In 1938, Captain Merrill was assigned as assistant military attaché at the U.S. Embassy in Tokyo. Fascinated by East Asian culture, he studied both the history and languages of Japan and China. In early 1941, Major Merrill was transferred to Manila as an intelligence officer on the staff of General Douglas MacArthur. He was in Burma on a mission that December when the Japanese attacked the Philippines. He was then reassigned to the China-Burma-India Theater.
In spring 1942, Merrill was promoted to lieutenant colonel, but he was wounded in action in May when the Japanese pushed Allied forces out of Burma. In October 1943, Merrill became operations chief for Lieutenant General Joseph Stilwell and organized the 5307th Composite Unit (Provisional) in India, modeled after British Brigadier General Orde C. Wingate's Chindits. This regiment-sized infantry formation of nearly 3,000 men was designed for long-range penetration operations and relied entirely on air drops for supplies; it was the first U.S. ground unit to fight on the Asian mainland since the Boxer Uprising of 1900. Merrill assumed command of the 5307th in January 1944 and led Merrill's Marauders, as the outfit became known. Named Galahad, the 5307th took part in operations in north Burma during late February 1944, first in conjunction with two Chinese divisions and later with British Chindits. Over the next four months, the Marauders marched more than 1,000 miles through some of the densest jungles and over some of the highest peaks in Asia. Although consistently outnumbered, they participated in 5 major battles—Walabum, Shaduzup, Inkangahtawug, Nhpum Ga, and Myitkyina Airfield—and 30 minor engagements against the veteran Japanese 18th Division. The 5307th sustained significant losses due both to the fighting and to disease. By August, the unit was at one-third strength, and Stilwell decided to disband it.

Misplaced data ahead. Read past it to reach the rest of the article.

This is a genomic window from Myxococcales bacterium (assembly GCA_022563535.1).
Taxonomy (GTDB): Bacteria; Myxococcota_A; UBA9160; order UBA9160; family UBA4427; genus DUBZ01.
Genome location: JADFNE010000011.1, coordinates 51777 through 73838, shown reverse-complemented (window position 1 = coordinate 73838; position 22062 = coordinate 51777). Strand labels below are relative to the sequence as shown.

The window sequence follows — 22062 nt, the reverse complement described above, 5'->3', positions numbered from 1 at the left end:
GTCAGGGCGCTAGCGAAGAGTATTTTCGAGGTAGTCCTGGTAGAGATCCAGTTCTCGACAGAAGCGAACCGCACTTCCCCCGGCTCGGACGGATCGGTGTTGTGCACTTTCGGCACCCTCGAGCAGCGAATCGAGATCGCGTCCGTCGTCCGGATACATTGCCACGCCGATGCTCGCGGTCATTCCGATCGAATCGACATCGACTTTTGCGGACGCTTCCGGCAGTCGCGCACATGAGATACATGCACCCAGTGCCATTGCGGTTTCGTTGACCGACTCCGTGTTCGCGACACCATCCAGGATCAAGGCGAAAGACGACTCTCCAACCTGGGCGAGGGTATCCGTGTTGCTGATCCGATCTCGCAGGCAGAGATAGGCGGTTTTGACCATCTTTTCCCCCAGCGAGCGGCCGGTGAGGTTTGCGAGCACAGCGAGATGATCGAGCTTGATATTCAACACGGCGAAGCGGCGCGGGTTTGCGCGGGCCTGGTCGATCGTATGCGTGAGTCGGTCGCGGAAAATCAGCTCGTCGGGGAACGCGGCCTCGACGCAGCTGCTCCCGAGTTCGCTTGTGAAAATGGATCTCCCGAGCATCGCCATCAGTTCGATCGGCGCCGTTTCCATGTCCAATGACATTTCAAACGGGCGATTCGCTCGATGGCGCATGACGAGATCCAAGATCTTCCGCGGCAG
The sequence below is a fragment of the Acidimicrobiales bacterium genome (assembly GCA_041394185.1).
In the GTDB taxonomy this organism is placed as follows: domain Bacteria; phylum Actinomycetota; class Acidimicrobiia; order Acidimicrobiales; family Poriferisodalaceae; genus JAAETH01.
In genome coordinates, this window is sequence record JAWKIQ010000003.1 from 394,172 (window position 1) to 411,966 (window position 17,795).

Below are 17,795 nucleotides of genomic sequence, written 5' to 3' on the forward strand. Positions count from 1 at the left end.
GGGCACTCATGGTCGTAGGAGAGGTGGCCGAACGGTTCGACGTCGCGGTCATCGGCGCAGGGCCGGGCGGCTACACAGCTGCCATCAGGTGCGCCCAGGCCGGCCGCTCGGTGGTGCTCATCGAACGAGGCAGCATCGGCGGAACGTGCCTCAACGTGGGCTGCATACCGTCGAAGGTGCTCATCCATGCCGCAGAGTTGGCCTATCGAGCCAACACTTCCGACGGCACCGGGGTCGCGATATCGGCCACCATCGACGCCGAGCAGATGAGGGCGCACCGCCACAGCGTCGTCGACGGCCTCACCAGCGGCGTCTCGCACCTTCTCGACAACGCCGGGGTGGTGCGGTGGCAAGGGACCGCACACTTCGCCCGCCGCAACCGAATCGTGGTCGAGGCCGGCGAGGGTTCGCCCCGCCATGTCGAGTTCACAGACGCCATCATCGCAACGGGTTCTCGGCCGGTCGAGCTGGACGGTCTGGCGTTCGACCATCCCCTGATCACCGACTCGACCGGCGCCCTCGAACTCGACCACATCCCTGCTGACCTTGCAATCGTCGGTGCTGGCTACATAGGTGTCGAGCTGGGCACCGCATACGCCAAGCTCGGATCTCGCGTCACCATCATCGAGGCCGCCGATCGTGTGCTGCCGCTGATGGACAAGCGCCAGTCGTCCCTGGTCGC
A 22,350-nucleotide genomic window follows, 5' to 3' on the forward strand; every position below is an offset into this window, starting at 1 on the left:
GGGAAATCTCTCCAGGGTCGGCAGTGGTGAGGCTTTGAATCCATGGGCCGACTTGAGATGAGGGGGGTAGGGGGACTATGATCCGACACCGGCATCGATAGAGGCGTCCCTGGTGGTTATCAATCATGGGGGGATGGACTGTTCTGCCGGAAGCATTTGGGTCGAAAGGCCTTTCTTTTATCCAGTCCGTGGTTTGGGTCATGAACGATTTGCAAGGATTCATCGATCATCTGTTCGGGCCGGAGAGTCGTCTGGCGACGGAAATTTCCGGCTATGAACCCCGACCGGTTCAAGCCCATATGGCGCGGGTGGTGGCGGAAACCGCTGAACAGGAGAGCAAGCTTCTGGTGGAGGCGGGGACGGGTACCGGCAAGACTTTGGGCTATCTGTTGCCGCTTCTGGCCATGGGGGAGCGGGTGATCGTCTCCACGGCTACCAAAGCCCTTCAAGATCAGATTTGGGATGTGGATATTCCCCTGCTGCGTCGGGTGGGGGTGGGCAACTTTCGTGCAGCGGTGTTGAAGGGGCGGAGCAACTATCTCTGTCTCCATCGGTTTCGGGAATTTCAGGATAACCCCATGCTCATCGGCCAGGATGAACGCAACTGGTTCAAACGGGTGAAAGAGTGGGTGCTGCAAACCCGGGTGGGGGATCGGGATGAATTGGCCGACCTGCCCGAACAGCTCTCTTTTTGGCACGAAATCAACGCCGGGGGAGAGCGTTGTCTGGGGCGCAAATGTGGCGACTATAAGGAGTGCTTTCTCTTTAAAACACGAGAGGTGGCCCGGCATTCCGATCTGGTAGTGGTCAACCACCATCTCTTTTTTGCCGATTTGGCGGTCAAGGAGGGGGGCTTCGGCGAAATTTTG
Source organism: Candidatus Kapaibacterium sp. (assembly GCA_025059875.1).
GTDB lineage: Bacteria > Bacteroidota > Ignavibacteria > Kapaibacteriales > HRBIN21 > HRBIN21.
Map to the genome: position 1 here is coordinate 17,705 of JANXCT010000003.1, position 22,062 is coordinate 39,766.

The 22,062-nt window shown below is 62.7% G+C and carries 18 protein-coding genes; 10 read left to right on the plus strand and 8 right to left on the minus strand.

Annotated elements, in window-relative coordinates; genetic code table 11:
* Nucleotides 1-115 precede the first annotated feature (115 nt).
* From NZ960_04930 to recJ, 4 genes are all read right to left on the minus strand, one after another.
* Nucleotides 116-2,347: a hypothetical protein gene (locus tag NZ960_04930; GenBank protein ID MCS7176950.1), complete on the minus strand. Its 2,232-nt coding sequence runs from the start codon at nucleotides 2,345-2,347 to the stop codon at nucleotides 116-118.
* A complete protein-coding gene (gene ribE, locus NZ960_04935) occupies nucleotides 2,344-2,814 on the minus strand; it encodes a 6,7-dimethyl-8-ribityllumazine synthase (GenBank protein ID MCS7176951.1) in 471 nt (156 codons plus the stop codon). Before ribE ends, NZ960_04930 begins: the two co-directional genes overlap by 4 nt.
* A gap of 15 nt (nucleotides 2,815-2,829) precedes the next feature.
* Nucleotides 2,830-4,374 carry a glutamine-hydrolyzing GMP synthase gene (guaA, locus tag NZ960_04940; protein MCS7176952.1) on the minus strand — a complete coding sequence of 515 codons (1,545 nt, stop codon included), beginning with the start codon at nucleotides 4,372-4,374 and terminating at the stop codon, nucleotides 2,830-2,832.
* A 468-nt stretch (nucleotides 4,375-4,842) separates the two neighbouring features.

Merrill suffered a heart attack in the middle of Galahad's actions and was replaced. Promoted to major general in September 1944, he became chief of staff of Tenth Army and fought in the conquest of Okinawa in 1945. In March 1947, Merrill was part of the U.S. military advisory group sent to the Philippines as it gained full independence. He retired from the army in 1948 and then became highway commissioner of the state of New Hampshire. Merrill died on 12 December 1955 at Fernandina Beach, Florida.
Bjorge, Gary J. Merrill's Marauders: Combined Operations in Northern Burma in 1944. Leavenworth, KS: Combat Studies Institute, U.S. Army Command and General Staff College, 1996.; Hunter, Charles N. Galahad. San Antonio, TX: Naylor, 1963.; Ogburn, Charlton. The Marauders. New York: Harper, 1959.